There would probably be millions of articles on the web about Google, one of the most respected web companies in the world. We too have more than a hundred posts on this web site! Though Google started as a search engine with a simplistic and plain homepage, they expanded into several different fields including self-driving cars!
What separated Google from others is that they held on to their core beliefs and kept innovating at a tremendous pace. And they’ve had their share of successes (for example, the Chrome web browser, Gmail email service etc.) and failures (Orkut social networking comes to mind immediately).
Here are a few rare facts about Google you probably didn’t know. Enjoy, and as always, let us know what you think.
When launched in 1998, Google had only 26 million pages in its index. The search engine used just 40GB of storage (ten 4 GB hard drives encased in a Lego/Duplo tower). At the time of writing, the database has now grown to 60 trillion pages!
FYI, the primary colors used in the Google logo were probably inspired from the colors of the building blocks used to make the tower that housed the original hard disks.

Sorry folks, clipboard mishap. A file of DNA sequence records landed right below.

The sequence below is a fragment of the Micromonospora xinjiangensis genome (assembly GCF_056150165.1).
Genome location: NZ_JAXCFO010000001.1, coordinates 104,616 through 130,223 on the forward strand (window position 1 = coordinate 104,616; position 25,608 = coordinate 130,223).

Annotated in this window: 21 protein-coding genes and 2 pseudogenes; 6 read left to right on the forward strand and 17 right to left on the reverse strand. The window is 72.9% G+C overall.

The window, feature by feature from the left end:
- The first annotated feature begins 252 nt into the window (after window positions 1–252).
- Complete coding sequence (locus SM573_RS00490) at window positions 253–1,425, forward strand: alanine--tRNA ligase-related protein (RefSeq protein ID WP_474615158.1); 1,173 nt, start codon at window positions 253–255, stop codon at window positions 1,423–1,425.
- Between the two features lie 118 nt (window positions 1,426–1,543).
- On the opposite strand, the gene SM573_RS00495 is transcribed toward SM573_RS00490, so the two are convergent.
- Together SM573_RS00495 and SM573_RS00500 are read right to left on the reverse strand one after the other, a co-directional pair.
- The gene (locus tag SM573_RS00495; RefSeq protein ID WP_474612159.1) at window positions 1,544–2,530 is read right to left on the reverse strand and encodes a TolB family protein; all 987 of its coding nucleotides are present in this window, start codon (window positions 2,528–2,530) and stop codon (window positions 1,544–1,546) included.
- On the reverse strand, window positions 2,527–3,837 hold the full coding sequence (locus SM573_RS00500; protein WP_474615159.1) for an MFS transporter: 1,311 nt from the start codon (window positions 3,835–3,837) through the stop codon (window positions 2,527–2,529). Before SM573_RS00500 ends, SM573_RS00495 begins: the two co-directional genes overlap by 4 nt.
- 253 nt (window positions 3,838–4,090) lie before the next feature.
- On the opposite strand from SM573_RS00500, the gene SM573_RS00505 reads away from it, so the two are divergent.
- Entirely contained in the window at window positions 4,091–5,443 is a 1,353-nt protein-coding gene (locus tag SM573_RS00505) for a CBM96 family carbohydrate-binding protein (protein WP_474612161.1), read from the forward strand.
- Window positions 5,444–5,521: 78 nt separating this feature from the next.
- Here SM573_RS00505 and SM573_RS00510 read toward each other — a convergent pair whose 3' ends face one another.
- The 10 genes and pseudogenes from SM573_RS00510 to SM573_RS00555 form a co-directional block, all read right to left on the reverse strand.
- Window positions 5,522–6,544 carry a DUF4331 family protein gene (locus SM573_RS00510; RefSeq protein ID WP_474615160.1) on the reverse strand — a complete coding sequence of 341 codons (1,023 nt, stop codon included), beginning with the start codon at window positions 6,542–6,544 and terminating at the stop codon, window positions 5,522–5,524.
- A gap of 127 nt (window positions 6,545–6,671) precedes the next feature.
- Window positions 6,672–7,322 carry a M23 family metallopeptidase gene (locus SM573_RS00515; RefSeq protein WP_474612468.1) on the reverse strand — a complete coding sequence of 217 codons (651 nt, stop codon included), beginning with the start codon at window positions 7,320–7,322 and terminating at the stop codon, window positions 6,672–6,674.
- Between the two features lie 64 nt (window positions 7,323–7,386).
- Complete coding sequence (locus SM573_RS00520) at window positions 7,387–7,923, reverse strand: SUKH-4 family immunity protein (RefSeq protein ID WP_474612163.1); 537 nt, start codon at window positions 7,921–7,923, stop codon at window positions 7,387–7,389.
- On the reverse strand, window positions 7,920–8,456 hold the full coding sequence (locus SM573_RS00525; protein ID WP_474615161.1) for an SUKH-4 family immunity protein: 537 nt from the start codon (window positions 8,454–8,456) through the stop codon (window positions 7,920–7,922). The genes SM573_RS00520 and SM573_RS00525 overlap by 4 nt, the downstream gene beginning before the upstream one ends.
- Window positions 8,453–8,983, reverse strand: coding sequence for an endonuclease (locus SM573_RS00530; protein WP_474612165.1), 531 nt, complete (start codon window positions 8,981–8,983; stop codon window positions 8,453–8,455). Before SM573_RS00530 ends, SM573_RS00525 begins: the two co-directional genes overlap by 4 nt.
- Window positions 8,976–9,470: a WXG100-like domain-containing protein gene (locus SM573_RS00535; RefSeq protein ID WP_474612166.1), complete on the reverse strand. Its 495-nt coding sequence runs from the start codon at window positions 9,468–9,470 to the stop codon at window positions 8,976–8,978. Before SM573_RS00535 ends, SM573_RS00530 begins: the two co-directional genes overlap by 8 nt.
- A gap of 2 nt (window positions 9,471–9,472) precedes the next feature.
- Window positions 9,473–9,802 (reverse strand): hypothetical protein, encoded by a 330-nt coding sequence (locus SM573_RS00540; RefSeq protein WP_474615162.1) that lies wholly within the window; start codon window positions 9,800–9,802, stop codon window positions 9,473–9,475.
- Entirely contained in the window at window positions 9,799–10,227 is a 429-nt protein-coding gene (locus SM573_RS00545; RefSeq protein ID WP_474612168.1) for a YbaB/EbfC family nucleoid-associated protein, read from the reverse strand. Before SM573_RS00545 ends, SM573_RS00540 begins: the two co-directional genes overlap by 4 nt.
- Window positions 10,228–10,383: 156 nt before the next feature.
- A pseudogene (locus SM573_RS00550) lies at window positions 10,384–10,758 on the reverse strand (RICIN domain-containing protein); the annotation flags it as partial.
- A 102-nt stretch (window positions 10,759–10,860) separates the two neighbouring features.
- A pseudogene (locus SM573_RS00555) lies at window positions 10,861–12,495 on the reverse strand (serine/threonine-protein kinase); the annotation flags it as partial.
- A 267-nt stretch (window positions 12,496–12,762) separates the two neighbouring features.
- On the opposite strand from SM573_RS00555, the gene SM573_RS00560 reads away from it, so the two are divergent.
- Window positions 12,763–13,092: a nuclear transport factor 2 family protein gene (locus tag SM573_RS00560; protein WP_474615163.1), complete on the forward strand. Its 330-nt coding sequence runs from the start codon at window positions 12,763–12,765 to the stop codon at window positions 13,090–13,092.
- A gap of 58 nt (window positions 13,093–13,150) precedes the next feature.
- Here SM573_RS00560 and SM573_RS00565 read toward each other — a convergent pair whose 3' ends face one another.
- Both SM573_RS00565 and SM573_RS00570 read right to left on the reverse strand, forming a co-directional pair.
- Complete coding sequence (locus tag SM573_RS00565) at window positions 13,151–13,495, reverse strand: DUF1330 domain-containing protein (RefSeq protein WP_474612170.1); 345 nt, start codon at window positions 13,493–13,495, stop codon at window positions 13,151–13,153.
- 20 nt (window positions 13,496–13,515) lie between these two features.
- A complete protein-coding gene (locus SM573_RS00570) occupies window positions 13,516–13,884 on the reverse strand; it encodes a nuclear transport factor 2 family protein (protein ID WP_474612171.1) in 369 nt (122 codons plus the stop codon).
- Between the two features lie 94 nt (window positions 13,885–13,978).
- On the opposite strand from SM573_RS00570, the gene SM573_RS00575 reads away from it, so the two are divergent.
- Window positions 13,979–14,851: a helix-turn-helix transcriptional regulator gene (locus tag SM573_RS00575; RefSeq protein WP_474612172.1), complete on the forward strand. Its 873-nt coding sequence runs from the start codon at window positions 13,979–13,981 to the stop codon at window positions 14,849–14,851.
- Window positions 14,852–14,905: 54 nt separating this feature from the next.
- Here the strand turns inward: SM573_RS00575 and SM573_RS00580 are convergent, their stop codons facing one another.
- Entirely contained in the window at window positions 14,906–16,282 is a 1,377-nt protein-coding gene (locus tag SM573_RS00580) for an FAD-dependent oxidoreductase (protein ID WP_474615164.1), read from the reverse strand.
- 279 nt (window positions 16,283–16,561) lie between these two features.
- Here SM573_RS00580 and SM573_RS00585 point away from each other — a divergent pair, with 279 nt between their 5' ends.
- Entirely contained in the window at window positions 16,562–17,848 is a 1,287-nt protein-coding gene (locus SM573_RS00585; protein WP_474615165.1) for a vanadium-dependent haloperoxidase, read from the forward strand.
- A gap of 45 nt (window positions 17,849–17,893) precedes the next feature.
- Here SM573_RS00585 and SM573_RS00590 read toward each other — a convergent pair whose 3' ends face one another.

The first funding was from Andy Bechtolsheim, co-founder of Sun Microsystems. He wrote a check for $100,000 in the name of Google. Though extremely enthusiastic, Larry Page and Sergey Brin were flummoxed because they hadn’t formed the company yet and so there was no way to cash the check.
Since 2006, Google has reverted to the date on which they put their first birthday doodle – 27 September. No one knows for sure why this particular date has been chosen as the birthday because the company was incorporated in the 4th of the month.
Google came out of co-founder Larry Page’s PhD project called BackRub at Stanford University. After teaming up with Sergey Brin, the two rented a house in Menlo Park about 2 miles from the university and set up their office in the garage.
The house was owned by Susan Wojcicki who was a business management graduate. She later applied for a job and became Google’s first marketing manager. At the time of writing, she the CEO of YouTube!
Google launched their IPO (Initial Public Offering) on the 19th of August 2004. The price was set to $85 per share and the first trade took place at 11:56 EST. In the letter for the company’s securities registration form, the two founders wrote, “Google is not a conventional company. We do not intend to become one.“
This was quite apt because the number of shares floated on that day was 14,142,135. If you’ve done a little bit of maths in school you’ll recognise this number as the square root of 2!
Trust Larry Page and Sergey Brin to be geeks forever!
Let us know what you think about these or if you know of a rare fact about Google that we have left.
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